Monthly Archives: March 2016

Why Marriage is So Important

Another thing you do: You flood the Lord’s altar with tears. You weep and wail because he no longer looks with favor on your offerings or accepts them with pleasure from your hands.  You ask, “Why?”  It is because the Lord is the witness between you and the wife of your youth. You have been unfaithful to her, though she is your partner, the wife of your marriage covenant.

Has not the one God made you? You belong to him in body and spirit. And what does the one God seek? Godly offspring.  So be on your guard, and do not be unfaithful to the wife of your youth.  Mal 2:13-15

At this point Malachi talks about marriage.  I think it’s really interesting that out of all the sins God could mention, marital unfaithfulness takes precedence.

And he tells us why it is so important.  First, because marriage is a partnership, a covenant.  We are so stinking independent!   It’s hard for us to see what it means to be a partner.  It’s foreign for us to see everything through the lens of how it will affect our spouse, instead of just thinking about ourselves and our wants and needs.  We are meant to do things as a TEAM.

Second, because we belong to God.  In marriage, not only are we not independent of each other, we’re not independent of God. HE joined us in marriage, and we made our vows through him.  God is intertwined with us.  Our every action affects our partner, and it affects God.  I really like the English Standard translation of verse 15:  “Did (God) not make them one, with a portion of the Spirit in their union?”  I love the idea that God actually invests in us with his Spirit when we get married.  It’s like the Spirit is the supernatural force that somehow melds two different people.

Third, we are faithful in marriage because God seeks godly offspring.  This refers to flesh and blood children, but I would say that it can also apply to spiritual children.  Marriage is the place where we live out God’s purpose to be fruitful and multiply.  There is nothing more important than raising up children in the Lord.  There also is nothing more important than making disciples, and bringing others into God’s family.  Marriage is the place God designed for this to happen.  It is supposed to be a team effort, and both woman and man have their own unique contributions to it.

From my experience of 25 years of marriage, here are a few practical applications of these principles from Malachi:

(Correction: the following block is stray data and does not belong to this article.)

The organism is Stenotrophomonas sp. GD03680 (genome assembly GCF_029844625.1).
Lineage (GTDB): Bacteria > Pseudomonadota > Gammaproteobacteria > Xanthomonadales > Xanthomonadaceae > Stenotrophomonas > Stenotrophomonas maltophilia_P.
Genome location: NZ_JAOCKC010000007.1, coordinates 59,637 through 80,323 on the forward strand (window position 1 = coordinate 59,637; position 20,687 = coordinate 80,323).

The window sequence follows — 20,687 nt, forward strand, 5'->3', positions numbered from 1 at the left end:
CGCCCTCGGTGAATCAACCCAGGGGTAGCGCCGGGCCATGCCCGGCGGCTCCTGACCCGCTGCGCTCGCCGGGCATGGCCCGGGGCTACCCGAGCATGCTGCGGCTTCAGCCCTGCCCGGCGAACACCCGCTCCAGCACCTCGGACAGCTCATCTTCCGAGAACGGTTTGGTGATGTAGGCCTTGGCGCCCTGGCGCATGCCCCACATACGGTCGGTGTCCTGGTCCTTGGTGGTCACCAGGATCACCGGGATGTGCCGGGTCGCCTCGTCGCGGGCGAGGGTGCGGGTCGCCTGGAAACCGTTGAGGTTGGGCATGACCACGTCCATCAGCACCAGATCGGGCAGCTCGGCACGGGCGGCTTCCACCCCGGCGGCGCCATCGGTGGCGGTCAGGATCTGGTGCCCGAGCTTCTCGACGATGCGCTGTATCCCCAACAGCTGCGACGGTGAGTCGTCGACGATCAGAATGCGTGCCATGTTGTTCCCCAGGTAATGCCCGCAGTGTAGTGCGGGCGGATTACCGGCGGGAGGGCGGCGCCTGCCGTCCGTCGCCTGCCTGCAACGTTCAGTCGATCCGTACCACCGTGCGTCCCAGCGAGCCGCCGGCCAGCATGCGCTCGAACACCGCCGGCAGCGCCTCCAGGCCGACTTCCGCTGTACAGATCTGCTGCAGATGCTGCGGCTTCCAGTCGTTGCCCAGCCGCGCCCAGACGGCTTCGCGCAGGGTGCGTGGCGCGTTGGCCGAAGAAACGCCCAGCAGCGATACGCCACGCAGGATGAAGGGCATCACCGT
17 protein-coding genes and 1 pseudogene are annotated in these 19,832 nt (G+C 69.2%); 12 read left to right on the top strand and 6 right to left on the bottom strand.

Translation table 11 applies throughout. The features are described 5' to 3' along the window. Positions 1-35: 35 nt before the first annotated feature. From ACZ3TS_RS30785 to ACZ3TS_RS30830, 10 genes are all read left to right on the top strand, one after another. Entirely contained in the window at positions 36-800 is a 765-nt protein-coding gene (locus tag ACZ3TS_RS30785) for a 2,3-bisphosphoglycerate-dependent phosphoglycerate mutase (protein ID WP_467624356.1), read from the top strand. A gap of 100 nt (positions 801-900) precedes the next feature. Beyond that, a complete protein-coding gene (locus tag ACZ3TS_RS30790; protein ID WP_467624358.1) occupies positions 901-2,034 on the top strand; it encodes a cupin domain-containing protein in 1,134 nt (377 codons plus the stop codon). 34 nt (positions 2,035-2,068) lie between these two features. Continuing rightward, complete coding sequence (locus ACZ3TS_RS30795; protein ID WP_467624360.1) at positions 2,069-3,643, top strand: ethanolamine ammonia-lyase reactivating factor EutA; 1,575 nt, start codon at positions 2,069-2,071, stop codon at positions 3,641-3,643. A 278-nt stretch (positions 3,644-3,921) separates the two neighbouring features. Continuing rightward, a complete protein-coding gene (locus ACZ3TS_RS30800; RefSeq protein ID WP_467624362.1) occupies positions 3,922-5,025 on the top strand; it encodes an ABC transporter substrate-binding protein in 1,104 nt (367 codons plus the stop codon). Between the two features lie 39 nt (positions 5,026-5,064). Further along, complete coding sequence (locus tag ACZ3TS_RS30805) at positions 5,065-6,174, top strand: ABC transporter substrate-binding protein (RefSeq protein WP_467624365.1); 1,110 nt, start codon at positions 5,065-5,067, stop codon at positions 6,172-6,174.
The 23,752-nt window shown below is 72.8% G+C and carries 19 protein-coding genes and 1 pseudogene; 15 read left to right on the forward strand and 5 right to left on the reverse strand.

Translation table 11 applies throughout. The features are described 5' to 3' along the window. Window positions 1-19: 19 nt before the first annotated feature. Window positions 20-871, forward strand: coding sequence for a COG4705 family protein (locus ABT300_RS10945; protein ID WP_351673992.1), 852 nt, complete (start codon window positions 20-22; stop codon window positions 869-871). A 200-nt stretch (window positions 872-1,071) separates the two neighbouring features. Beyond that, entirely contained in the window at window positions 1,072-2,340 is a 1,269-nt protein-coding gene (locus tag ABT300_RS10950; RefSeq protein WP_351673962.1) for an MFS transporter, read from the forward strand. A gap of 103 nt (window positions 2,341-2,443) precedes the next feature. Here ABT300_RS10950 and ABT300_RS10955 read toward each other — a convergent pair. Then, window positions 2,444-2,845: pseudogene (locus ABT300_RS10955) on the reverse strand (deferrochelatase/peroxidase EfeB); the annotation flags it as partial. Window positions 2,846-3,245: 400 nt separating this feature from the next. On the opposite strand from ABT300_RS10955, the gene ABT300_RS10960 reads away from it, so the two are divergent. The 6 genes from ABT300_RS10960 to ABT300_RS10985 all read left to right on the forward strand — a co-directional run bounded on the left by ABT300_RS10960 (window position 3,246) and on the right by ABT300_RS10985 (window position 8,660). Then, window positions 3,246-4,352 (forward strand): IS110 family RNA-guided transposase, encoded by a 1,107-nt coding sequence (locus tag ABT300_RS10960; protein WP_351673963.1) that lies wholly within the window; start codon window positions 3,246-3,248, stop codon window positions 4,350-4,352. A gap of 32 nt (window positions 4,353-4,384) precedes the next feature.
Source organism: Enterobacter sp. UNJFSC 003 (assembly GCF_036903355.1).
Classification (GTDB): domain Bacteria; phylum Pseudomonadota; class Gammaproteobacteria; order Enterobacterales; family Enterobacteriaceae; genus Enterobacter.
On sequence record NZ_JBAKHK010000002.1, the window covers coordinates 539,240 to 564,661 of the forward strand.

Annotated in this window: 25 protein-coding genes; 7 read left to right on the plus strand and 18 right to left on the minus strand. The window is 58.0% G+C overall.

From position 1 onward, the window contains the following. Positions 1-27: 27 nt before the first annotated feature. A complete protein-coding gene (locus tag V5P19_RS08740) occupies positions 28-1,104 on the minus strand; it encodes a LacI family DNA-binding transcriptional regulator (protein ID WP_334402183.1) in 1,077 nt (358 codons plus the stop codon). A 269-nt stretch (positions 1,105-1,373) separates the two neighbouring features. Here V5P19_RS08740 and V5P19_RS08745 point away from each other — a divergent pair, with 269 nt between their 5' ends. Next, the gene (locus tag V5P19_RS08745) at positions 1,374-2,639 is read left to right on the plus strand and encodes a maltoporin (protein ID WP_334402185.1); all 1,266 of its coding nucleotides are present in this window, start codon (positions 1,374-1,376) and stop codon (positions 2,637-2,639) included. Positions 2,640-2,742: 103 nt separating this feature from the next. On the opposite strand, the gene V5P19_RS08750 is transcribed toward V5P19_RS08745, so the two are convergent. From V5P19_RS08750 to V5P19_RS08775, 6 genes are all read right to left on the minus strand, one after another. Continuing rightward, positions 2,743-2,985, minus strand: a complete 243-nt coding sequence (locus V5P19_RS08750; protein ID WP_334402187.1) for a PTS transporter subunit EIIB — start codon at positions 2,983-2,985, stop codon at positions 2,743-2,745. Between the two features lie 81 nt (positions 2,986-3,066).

1.  Present a unified front.  Women, make every effort to be unified with your husband.  That means having talks in private and laying out your opinions respectfully, and then going along with what your husband decides.  I know.  You think you are right.  But God designed things to work a team, he didn’t make it just about you.  And that means that sometimes you will have to subjugate your ideas to your spouse’s ideas.   Standing up for what is right is a virtue.  But God values teamwork and unity.
  2. Pray together!  This keeps God in your relationship, and sets you up to win.  Ken and I get down on our knees together once a week, and then have many spontaneous prayers together throughout the week.  We know some couples who have a regular prayer time together every day.  This is awesome.
  3. Be partners in the gospel.  One woman I’ve been reaching out to has two children.  On one occasion, my husband took her kids out for pizza so she could get together with sisters.  Another time, he played with them in our back yard while she had a function at my house.  This impressed the woman hugely.  Conversely, I cook dinner for those Ken is reaching out to.  We enjoy working together.
  4. Let your spouse be enough for you.  Just as in the Garden when Satan tempted Eve to think she needed more, we can be greatly tempted to think we need more in a relationship.  This is so often why we are unfaithful.  One of my favorite proverbs is, “The wise woman builds her house, but with her own hands the foolish one tears hers down. (Prov. 14:1)  Don’t keep harping on that thing that you wish would change.  Zoom out and see the big picture.  List the good things about your spouse.  Yes, I do think we should communicate to one another, and work our on characters for each other.  But our hearts need to be dominated by appreciation and gratitude, not bitterness.

As I was writing this, I received a text with the picture of close friend’s baby who was just born.  My eyes teared up, and my heart welled with joy to bursting.  There is nothing better than a new dear little soul in sweet infant form.  It’s the same for God.  He wants dear little souls to love.  He wants his family to grow, with people who will love him devotedly.

This is why God made marriage.  It is why forsaking this relationship is a serious sin in God’s eyes.  It is why we must make it a priority in our every day to surround our spouse with love and respect.

When we do, it is a great gift from God.

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Being a Positive Influence

Are we not all children of the same Father? Are we not all created by the same God? Then why do we betray each other, violating the covenant of our ancestors?

Judah has been unfaithful, and a detestable thing has been done in Israel and in Jerusalem. The men of Judah have defiled the Lord’s beloved sanctuary by marrying women who worship idols. May the Lord cut off from the nation of Israel every last man who has done this and yet brings an offering to the Lord of Heaven’s Armies.  Mal 2:10-12